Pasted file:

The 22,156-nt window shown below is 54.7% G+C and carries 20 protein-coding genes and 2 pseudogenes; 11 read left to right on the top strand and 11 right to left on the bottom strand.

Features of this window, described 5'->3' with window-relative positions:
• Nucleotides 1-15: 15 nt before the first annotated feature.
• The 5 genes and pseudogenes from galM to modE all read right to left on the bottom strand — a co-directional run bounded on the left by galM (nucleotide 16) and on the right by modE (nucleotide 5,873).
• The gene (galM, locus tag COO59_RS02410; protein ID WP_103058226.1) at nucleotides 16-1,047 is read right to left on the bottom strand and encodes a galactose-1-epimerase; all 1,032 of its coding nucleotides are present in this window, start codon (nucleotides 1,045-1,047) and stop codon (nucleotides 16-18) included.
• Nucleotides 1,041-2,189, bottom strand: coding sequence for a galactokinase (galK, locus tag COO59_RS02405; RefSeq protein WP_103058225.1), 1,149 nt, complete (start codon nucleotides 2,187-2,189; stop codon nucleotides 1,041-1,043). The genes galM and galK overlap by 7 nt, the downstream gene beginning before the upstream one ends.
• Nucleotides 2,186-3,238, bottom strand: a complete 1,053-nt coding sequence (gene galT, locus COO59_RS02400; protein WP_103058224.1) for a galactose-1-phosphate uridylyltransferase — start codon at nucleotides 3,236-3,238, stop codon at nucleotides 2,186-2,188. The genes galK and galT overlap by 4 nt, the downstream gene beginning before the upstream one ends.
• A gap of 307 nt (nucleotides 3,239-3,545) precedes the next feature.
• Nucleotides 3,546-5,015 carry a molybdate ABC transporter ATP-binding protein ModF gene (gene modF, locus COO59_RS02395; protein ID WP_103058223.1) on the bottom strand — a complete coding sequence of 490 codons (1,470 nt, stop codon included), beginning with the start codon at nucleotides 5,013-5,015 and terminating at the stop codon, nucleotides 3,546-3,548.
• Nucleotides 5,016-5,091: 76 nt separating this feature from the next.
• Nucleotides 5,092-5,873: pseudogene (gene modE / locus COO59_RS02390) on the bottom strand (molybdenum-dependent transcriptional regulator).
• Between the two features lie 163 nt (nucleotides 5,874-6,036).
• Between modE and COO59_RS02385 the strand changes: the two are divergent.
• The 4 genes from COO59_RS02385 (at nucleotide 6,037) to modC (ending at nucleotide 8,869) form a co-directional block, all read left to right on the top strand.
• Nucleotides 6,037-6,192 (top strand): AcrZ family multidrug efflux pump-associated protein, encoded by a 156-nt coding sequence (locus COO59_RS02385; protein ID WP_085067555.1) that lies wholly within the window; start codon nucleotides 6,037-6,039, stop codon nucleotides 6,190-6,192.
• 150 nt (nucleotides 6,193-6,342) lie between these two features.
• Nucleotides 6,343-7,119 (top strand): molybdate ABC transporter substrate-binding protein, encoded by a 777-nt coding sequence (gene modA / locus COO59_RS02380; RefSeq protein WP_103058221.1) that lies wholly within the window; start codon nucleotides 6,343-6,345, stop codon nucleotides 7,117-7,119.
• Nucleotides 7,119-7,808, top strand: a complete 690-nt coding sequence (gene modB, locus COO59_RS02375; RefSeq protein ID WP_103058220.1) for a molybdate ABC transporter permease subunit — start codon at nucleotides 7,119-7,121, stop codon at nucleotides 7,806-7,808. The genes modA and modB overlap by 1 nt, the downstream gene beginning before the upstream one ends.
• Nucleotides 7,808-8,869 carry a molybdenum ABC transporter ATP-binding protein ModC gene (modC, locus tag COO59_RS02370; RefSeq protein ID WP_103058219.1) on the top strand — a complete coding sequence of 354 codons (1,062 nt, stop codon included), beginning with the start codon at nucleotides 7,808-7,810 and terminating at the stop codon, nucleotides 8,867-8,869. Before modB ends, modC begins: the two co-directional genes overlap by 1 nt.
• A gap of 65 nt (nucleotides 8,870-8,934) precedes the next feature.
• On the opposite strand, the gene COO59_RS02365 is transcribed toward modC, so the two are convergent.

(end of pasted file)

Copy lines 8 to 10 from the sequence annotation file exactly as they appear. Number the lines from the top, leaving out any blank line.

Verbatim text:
• A gap of 307 nt (nucleotides 3,239-3,545) precedes the next feature.
• Nucleotides 3,546-5,015 carry a molybdate ABC transporter ATP-binding protein ModF gene (gene modF, locus COO59_RS02395; protein ID WP_103058223.1) on the bottom strand — a complete coding sequence of 490 codons (1,470 nt, stop codon included), beginning with the start codon at nucleotides 5,013-5,015 and terminating at the stop codon, nucleotides 3,546-3,548.
• Nucleotides 5,016-5,091: 76 nt separating this feature from the next.